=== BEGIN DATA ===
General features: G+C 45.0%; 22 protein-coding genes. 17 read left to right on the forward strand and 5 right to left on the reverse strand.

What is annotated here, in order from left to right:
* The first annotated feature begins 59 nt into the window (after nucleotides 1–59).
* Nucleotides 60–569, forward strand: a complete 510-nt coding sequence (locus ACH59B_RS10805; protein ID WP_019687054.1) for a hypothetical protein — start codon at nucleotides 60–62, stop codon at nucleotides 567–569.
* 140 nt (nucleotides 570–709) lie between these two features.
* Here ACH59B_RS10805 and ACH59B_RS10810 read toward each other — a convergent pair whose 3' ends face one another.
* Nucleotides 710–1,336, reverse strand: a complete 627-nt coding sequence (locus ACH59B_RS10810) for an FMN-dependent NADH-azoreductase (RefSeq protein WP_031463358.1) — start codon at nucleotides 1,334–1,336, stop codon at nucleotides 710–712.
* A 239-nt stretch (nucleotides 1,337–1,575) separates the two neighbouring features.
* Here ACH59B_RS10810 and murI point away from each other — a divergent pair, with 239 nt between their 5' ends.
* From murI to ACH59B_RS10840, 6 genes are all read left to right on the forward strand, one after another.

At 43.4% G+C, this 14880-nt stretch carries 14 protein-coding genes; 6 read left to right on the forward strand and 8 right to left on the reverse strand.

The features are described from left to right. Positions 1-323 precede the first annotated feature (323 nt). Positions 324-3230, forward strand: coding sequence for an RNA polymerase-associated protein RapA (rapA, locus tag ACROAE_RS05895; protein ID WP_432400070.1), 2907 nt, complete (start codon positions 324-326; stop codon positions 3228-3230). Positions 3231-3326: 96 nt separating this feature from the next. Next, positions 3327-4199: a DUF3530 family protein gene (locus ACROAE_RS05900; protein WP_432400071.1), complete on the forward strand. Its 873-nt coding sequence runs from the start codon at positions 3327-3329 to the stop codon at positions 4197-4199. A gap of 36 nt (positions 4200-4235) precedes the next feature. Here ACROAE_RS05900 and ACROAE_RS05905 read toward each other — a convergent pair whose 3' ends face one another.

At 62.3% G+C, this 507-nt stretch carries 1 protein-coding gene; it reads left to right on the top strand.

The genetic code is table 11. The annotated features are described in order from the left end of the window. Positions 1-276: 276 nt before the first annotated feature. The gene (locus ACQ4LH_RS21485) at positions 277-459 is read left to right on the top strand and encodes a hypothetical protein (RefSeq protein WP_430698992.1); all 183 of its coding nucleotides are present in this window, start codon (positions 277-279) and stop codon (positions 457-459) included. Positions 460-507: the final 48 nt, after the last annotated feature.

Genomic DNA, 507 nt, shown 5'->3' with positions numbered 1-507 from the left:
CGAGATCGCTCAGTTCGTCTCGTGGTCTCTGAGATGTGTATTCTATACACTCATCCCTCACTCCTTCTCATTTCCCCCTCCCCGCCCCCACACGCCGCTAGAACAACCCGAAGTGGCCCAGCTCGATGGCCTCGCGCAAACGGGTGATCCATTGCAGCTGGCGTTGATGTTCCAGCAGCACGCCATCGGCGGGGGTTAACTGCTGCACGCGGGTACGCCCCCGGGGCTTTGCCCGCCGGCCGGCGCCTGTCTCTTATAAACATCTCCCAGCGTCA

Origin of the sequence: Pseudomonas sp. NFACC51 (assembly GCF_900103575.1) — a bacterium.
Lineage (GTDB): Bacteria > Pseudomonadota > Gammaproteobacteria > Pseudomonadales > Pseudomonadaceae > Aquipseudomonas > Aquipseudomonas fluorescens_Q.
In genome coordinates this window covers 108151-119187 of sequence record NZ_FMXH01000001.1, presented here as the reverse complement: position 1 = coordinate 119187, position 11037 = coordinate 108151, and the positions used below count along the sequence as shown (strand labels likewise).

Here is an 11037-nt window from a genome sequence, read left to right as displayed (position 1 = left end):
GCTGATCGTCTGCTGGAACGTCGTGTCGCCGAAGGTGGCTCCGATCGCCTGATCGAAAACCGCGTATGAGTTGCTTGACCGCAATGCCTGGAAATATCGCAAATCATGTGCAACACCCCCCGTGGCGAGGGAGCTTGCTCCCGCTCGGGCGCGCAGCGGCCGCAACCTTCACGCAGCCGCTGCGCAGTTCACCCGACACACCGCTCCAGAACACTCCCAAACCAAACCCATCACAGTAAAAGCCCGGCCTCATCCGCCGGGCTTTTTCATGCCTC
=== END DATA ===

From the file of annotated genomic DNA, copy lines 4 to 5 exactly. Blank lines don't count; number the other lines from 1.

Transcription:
* Nucleotides 60–569, forward strand: a complete 510-nt coding sequence (locus ACH59B_RS10805; protein ID WP_019687054.1) for a hypothetical protein — start codon at nucleotides 60–62, stop codon at nucleotides 567–569.
* 140 nt (nucleotides 570–709) lie between these two features.